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People v. Bouzidi

June 28, 2002

THE PEOPLE OF THE STATE OF ILLINOIS, PLAINTIFF-APPELLEE,
v.
BRAHIM BOUZIDI, DEFENDANT-APPELLANT.



Appeal from the Circuit Court of Cook County. No. 98 MC 1 340611 Honorable Daniel Lynch, Judge Presiding.

The opinion of the court was delivered by: Presiding Justice Hall

UNPUBLISHED

The defendant, Brahim Bouzidi, appeals from the granting of the State's motion to dismiss his petition for post-conviction relief. We affirm the decision of the circuit court.

On September 3, 1999, the defendant, who was represented by counsel, filed a petition for relief pursuant to the Post-Conviction Hearing Act (725 ILCS 5/122-1 et seq. (West 1998)). In his petition, the defendant alleged that he had been convicted of domestic battery and of violating an order of protection, based upon his plea of guilty to those charges, for which he had been sentenced to concurrent periods of conditional discharge, subject to several conditions. He further alleged that he was denied his constitutional right to the effective assistance of counsel because his attorney failed to advise him that a guilty plea would have an adverse effect on his immigration status.

In his affidavit in support of his petition, the defendant averred as follows:

Following his arrest for domestic battery, the defendant had retained attorney Frank Davenport to represent him. The defendant specifically informed Mr. Davenport that the defendant was:

"in the process of applying to the Immigration and Naturalization Service (INS) for his 'green card';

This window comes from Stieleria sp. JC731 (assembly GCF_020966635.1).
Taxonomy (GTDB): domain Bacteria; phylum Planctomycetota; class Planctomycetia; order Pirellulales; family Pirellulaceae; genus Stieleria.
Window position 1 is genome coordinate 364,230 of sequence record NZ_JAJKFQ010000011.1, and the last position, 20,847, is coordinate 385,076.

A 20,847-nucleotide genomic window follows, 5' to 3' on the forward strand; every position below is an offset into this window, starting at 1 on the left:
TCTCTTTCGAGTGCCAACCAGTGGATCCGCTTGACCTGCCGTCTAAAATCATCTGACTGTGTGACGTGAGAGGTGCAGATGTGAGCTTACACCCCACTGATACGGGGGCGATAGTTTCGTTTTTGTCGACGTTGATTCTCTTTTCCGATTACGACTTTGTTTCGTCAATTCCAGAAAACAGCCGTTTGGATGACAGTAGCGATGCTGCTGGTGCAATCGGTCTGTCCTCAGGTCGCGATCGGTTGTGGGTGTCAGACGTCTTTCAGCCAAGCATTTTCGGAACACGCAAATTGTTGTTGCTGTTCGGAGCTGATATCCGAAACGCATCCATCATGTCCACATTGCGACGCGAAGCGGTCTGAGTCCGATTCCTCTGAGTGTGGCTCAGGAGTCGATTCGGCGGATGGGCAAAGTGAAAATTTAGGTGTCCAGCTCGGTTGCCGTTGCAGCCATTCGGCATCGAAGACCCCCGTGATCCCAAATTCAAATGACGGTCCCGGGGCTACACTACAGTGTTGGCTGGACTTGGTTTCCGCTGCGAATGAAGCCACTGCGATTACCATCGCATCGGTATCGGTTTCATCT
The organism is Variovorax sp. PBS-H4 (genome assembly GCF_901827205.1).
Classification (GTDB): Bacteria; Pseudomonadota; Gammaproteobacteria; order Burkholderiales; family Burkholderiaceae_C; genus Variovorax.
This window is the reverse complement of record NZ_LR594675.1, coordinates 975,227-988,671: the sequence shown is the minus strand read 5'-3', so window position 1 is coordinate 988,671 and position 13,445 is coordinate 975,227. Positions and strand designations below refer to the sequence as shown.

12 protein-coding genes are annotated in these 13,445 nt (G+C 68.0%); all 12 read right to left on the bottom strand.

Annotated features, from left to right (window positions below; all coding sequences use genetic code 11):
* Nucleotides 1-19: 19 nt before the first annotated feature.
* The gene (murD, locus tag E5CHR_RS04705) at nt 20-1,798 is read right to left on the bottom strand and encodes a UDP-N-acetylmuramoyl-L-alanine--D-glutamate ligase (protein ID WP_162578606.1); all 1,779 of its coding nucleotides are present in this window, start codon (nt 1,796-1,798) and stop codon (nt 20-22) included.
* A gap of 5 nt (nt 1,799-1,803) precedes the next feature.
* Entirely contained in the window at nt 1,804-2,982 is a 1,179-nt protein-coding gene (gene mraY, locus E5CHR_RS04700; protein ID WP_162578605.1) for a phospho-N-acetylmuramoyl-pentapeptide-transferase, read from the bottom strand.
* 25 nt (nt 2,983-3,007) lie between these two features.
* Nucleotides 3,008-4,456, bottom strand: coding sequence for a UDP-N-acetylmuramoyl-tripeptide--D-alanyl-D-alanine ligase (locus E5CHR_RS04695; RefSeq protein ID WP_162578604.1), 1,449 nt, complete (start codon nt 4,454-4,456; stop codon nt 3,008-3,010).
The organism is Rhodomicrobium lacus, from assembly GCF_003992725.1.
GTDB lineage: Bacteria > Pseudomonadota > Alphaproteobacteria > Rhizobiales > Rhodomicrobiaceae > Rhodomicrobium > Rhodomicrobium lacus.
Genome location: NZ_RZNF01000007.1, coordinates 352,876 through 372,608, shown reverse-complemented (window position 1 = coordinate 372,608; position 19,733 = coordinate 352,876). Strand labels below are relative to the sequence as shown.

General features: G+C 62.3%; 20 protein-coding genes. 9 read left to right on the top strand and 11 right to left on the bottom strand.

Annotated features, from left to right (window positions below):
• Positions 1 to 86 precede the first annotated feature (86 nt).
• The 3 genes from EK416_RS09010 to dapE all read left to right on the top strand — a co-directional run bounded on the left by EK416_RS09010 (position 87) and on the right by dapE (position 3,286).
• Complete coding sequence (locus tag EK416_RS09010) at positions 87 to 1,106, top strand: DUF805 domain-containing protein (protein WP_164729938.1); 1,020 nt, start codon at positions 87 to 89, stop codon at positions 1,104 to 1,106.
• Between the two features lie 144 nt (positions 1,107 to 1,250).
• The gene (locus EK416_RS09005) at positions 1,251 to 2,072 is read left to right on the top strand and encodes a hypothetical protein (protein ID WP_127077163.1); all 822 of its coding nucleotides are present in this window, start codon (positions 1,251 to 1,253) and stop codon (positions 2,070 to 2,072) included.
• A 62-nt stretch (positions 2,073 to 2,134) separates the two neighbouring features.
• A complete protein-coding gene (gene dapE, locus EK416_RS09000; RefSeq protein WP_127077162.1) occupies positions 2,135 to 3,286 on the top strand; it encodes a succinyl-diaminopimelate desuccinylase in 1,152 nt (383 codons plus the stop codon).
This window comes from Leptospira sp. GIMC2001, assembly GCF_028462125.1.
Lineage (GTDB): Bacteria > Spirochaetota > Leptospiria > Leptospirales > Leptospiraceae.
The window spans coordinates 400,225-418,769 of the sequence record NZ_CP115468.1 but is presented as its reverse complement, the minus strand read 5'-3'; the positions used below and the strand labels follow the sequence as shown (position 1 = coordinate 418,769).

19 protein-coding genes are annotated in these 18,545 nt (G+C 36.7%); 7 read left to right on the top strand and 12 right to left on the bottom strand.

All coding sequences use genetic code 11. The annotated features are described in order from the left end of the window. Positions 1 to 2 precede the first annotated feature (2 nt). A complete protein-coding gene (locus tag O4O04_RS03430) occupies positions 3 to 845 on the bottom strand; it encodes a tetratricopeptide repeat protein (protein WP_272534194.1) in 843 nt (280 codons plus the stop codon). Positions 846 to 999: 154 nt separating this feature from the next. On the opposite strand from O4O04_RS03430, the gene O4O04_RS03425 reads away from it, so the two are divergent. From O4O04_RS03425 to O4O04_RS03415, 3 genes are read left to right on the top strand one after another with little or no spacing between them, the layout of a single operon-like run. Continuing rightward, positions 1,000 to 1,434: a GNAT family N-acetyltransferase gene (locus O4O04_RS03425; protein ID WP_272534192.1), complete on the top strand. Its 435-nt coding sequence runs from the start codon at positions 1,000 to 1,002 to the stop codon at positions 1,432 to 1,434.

he was born in Morocco;

he arrived in the United States in approximately 1993;

his wife was born in the United States;

his INS 'green card' application was based on his marriage; it might 'be bad' for his INS application if he lost the criminal case, but he did not know exactly what effect the criminal case would have on his immigration status and/or his pending application for immigration benefits."

Despite this information, Mr. Davenport never questioned the defendant regarding his immigration status or requested any immigration documentation from the defendant. Mr. Davenport did not give the defendant any advice regarding his immigration status or about the effect a guilty plea would have on his immigration status or application for immigration benefits.

After appearing with the defendant on the first court date, Mr. Davenport advised the defendant that his case was being transferred to attorney Terry D. Slaw. However, the defendant was unable to keep his scheduled appointment with Mr. Slaw on January 4, 1999, because of his arrest for violating the order of protection.

On January 5, 1999, the defendant's next court date, Mr. Slaw met with the defendant, who was in custody. Mr. Slaw did not discuss the defendant's immigration status or give the defendant any immigration advice. *fn1 On that date, the defendant entered a plea of guilty to domestic battery and to ...


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